Published January 10, 2014
Some 173 million viewers watched last year's Champions League final.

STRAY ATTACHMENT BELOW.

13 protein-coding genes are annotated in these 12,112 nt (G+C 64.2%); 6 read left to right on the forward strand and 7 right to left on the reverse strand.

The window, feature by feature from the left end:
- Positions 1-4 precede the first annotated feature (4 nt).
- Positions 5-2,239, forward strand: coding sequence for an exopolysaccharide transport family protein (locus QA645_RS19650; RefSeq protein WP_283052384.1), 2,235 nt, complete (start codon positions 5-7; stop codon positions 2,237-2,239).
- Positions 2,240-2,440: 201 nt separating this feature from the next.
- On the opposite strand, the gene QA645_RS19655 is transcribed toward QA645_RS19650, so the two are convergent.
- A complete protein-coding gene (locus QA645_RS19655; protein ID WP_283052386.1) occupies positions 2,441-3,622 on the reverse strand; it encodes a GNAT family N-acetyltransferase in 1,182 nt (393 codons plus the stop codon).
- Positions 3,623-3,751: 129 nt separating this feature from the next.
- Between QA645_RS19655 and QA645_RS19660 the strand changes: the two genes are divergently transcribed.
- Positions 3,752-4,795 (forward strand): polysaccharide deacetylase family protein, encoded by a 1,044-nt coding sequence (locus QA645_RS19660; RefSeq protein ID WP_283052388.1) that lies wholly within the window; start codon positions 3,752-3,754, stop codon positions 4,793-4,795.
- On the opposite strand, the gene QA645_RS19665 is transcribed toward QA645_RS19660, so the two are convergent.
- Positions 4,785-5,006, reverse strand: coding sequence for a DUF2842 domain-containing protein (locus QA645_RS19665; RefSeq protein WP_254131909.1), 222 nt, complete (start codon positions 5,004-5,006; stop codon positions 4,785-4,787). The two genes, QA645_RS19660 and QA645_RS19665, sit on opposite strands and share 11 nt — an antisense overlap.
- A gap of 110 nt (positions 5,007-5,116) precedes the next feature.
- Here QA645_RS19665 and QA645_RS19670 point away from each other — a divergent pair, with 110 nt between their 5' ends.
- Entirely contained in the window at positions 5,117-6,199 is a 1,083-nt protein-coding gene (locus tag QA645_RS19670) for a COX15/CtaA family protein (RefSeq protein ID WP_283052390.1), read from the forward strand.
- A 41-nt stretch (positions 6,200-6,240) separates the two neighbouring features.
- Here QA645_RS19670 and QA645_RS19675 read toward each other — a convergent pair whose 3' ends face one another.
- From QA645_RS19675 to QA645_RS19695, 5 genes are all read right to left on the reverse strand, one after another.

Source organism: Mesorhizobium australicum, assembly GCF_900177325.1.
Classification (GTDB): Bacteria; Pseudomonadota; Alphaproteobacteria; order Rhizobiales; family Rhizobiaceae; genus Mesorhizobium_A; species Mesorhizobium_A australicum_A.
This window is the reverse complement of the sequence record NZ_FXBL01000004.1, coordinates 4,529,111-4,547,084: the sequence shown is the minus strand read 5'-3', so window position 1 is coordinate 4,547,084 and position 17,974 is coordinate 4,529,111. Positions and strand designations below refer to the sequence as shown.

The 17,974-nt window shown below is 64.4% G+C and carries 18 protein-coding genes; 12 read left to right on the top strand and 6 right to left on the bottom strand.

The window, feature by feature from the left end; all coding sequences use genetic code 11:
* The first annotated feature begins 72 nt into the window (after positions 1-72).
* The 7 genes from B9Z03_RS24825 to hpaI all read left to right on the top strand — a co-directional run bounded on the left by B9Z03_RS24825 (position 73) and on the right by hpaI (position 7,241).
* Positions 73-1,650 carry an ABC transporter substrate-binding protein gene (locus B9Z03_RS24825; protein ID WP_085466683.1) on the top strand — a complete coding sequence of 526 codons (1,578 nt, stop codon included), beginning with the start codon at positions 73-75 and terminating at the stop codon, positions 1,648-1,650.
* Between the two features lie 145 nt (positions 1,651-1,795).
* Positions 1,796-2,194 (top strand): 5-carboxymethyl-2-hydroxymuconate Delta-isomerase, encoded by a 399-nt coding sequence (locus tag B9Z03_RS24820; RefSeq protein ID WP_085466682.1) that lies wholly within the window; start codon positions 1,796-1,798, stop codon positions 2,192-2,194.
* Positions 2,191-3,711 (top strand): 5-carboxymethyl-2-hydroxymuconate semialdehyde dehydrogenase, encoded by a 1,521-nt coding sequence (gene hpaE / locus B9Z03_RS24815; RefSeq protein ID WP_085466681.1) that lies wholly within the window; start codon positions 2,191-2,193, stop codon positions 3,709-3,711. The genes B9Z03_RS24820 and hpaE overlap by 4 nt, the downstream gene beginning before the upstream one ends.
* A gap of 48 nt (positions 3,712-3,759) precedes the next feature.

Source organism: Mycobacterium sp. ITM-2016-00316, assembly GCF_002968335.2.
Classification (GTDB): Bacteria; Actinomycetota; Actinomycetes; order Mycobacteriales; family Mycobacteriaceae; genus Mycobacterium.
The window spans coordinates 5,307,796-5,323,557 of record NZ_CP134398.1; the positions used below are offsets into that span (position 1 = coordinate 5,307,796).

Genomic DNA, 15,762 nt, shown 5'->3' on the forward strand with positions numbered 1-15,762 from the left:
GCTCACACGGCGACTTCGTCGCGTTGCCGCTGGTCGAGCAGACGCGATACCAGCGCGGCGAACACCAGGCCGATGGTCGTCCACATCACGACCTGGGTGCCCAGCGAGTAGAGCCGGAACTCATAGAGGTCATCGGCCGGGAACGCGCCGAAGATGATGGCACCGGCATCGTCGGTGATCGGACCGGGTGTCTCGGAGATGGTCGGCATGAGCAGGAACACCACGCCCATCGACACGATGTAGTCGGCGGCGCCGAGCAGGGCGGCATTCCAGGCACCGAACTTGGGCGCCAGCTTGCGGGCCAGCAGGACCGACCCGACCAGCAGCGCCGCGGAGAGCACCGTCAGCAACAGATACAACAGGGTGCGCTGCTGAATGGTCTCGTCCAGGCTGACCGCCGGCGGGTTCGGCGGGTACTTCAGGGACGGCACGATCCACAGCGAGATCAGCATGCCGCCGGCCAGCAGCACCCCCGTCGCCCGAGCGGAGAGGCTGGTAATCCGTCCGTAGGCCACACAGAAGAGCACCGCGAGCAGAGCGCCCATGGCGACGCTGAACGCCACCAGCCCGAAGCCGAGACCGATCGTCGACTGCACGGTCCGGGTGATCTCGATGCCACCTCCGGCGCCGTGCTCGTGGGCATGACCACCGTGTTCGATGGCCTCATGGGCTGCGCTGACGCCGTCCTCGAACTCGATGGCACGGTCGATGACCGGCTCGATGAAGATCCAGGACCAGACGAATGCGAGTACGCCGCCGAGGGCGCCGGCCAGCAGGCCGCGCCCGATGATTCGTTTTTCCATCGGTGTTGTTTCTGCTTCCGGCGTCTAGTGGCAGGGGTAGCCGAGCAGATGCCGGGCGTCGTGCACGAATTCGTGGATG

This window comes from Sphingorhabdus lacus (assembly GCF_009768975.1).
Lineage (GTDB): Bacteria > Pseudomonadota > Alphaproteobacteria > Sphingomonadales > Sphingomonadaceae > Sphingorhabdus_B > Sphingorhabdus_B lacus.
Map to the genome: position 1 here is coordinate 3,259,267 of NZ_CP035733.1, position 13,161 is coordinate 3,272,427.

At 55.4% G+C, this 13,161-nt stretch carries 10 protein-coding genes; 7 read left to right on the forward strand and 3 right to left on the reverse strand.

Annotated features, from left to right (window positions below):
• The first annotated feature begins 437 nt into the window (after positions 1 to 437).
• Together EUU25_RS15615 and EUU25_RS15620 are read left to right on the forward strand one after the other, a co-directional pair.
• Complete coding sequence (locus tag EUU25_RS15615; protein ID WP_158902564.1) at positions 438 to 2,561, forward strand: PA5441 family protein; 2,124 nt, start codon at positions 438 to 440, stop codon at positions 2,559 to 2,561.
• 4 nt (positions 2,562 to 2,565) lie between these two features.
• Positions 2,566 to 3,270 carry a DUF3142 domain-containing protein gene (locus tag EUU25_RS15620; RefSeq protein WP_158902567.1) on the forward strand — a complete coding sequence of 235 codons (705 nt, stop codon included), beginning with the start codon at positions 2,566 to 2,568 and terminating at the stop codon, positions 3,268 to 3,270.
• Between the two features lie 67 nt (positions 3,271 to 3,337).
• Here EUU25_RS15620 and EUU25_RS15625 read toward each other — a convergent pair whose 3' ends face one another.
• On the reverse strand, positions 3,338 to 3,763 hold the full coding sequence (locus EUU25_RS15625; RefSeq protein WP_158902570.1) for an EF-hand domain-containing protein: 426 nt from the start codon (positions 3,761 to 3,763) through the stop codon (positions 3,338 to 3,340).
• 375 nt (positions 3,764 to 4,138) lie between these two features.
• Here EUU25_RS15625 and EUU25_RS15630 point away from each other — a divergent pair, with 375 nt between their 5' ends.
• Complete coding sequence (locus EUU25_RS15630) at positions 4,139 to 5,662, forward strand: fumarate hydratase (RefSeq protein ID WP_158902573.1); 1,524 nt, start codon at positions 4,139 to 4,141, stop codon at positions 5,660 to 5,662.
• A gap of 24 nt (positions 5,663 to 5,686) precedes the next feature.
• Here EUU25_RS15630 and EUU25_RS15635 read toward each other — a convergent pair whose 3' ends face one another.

New European sports broadcasters "are causing trouble for rivals" that have long had a lock on televising football matches, according to Thomson, Schweizer & Mawad of BLOOMBERG. Pay-TV services from Sky to Canal+ "risk being priced out of the sport they have ruled for more than a decade," with entrants such as BT and Al Jazeera’s beIN Sport "bidding up rights contracts to as much as double their previous level." At stake is "one of the globe’s biggest live TV audiences." Some 173 million viewers across Europe and beyond watched Germany’s Bayern Munich and Borussia Dortmund square off in the UEFA Champions League final last season. As a new round of rights auctions approaches, more established broadcasters "face giving up some of their most popular programming or shelling out far more for licenses." Either option "poses a threat to profit." Sky Deutschland CEO Brian Sullivan said, "In the world of sports content, the only thing you can be sure of is there’s somebody who’s got a check that’s bigger than their business plan." For its BT Sport and ESPN channels, which went live in August, BT outbid British pay-TV market leader Sky for rights to the UEFA Champions League and UEFA Europa League. London-based Liberum Capital media analyst Ian Whittaker said, "BT is doing to Sky what Sky did to everyone else years ago when it used its cash to knock out competition." Sky Deutschland in '12 won rights to broadcast Bundesliga matches, beating rivals including Deutsche Telekom AG, another former phone monopoly expanding to other services. In the auction, which included online and mobile rights for '13-17, the average annual income from the German rights soared 52% to a record €628M. In France, newcomer beIN Sport, set up by Qatar broadcaster Al Jazeera, beat Vivendi SA (VIV)’s Canal+ to most of the rights for Champions League in the last round of bidding. Deloitte partner Dan Jones said that the "biggest beneficiaries" of the increase are football clubs. Jones added that if they use the windfall to boost player salaries and build stronger teams, "it’s money well spent." Jones: "The only reason people buy tickets, T-shirts and TV subscriptions is because of what the guys are doing on the pitch" (BLOOMBERG, 1/8